While the First Lady’s book is perfect to read with kids, there are two other children’s books I’d also like to recommend. HANGING OFF JEFFERSON’S NOSE is written by Tina Nichols Coury, who has been fascinated by the Mount Rushmore story her whole life. The Sally Wern Comport illustrations enhance the tale. Few people know that while sculptor Gutzon Borglum first proposed carving the presidents into the side of a South Dakota mountain, it was his son Lincoln who actually completed the task. The fourteen year project presented many challenges. Lincoln was able to meet them because he had learned every job himself, starting literally from the ground up. The four hundred workmen grew to respect him, and when the project was finished on October 31, 1941, Lincoln personally shook everyone’s hand, and then placed a wreath in honor of his dad.
Verla Kay’s CIVIL WAR DRUMMER BOY tells of a young boy who joined up with the Confederate army, not knowing anything about the realities of war. Boys as young as nine volunteered to fight, and the youngest learned to drum out rhythms which conveyed orders to the soldiers. The book is written in verse; illustrations by Larry Day are equally lyrical. When the war is over, the boy goes home and farms his cotton near the now freed former slaves.
THE PRESIDENTS CLUB is the masterpiece work which is currently on the New York Times Bestsellers List. It’s a great tribute to authors Nancy Gibbs and Michael Duffy that readers are finding the tome, which is over five hundred pages long, to be more fascinating than daunting. The subtitle “Inside the World’s Most Exclusive Fraternity” refers to the political and personal relationships among the country’s modern presidents. The club was organized by Harry Truman and Herbert Hoover, at the inauguration of Dwight Eisenhower. The purpose was altruistic, and the guidance provided by the men who became members has been immeasurable. The research involved in the writing of the book is staggering, encompassing hundreds of interviews, and bringing to light previously secret documents. Readers are taken into the oval office as Eisenhower writes out in longhand what Johnson should say to the Congress after Kennedy’s assassination; we’re present for the battle between Nixon and LBJ; and we learn how Obama quizzed Reagan’s team about how to stay focused. This isn’t your typical summer book, and if you plan to read it on the beach, bring plenty of sunblock; you’ll be there a long time. But it’s well worth the time required; what a treasure trove of information for any history buff!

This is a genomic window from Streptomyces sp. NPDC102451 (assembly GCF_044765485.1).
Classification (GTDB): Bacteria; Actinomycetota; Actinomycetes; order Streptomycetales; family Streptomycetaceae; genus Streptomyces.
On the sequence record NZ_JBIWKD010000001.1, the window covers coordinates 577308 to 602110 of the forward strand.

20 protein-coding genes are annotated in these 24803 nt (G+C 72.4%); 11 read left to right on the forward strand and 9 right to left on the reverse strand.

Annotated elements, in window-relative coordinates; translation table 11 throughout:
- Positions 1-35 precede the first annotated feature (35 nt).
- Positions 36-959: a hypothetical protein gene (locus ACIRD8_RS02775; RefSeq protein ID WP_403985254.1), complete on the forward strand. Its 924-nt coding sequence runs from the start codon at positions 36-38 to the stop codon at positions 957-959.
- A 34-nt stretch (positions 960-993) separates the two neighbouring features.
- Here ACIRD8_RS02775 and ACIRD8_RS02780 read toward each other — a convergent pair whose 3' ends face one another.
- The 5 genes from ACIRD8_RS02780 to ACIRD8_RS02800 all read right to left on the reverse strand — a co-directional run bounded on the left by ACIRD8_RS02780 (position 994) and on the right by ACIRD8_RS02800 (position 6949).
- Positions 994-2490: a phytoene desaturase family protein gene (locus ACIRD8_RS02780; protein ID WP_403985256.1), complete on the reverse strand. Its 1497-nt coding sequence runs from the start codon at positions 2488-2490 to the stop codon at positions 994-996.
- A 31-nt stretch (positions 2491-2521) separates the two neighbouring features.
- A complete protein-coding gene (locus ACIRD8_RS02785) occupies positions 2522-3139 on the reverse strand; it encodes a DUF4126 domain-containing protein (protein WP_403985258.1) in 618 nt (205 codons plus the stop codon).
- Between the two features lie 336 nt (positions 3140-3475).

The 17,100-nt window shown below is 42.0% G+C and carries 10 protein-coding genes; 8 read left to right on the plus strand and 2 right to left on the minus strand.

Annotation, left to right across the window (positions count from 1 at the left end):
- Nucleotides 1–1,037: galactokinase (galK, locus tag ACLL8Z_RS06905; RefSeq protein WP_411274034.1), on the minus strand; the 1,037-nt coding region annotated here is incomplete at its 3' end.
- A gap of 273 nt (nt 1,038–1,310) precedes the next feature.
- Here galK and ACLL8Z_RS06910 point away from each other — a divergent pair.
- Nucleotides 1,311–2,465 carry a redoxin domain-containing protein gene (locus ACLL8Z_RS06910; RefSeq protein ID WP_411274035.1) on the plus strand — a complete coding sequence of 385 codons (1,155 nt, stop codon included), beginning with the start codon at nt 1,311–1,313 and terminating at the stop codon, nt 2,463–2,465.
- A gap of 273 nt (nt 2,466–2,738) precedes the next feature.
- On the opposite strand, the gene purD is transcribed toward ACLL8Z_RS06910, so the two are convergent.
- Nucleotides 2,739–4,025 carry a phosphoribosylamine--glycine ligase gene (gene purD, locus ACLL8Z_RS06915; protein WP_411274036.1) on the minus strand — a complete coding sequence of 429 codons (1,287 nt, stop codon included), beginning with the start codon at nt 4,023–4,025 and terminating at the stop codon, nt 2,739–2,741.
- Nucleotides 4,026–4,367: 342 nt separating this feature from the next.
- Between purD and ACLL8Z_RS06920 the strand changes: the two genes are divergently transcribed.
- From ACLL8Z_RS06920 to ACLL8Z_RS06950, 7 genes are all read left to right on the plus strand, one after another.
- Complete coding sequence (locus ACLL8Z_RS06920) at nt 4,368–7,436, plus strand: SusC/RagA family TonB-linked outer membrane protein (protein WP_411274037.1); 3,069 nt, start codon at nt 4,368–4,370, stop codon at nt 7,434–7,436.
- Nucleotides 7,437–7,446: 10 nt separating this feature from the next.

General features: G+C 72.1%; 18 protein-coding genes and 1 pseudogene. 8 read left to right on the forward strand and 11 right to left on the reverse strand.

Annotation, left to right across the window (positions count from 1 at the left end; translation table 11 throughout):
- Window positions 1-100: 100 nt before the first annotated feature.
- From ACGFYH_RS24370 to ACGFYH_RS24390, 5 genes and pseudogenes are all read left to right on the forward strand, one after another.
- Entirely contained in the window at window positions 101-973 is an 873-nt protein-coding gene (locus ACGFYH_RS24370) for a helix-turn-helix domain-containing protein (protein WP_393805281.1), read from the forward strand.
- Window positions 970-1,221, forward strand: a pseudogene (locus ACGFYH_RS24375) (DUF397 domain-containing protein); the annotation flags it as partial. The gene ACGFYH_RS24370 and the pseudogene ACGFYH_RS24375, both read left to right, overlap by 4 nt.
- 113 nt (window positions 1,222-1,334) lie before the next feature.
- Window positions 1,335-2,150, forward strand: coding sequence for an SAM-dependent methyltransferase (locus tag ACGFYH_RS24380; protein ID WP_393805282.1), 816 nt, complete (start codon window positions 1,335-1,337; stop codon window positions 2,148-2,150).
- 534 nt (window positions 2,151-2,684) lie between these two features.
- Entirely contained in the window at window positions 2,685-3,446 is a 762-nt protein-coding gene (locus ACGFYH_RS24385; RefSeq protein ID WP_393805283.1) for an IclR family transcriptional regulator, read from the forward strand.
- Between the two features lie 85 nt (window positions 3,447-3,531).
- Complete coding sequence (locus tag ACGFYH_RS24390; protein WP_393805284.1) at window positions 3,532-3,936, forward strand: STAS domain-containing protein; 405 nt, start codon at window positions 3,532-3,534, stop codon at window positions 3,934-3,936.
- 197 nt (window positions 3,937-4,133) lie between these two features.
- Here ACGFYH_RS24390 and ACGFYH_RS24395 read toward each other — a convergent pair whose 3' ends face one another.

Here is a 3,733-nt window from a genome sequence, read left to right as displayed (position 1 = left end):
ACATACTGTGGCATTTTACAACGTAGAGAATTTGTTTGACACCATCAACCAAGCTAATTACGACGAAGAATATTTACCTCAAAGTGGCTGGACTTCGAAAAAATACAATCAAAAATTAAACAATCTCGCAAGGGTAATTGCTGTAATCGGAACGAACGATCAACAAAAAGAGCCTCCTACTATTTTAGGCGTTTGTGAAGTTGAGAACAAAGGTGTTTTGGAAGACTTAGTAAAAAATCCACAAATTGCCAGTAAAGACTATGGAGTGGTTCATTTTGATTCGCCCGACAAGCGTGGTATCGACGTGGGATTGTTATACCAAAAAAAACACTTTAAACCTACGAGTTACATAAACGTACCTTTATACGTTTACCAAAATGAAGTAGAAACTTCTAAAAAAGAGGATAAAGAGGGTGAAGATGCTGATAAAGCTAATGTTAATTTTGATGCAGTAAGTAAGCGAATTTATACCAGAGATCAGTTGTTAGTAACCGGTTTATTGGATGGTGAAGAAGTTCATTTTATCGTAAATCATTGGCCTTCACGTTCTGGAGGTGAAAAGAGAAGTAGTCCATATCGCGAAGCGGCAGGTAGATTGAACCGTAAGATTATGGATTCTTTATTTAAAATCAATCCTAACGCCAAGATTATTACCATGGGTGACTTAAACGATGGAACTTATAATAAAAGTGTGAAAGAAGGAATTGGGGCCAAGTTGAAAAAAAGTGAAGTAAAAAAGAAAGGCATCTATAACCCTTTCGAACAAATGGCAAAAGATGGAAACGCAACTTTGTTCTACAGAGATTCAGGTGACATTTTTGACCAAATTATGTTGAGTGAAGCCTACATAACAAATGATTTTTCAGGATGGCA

Truly something for everyone this Independence Day. Happy July 4th and happy reading.
Michall Jeffers is an accomplished Cultural Journalist and an avowed bibliophile. She writes extensively, both in print and online. Her eponymous cable TV show is syndicated throughout the tri-state area, and features celebrity interviews, reviews, and commentary. Michall is a voting member of National Book Critics Circle.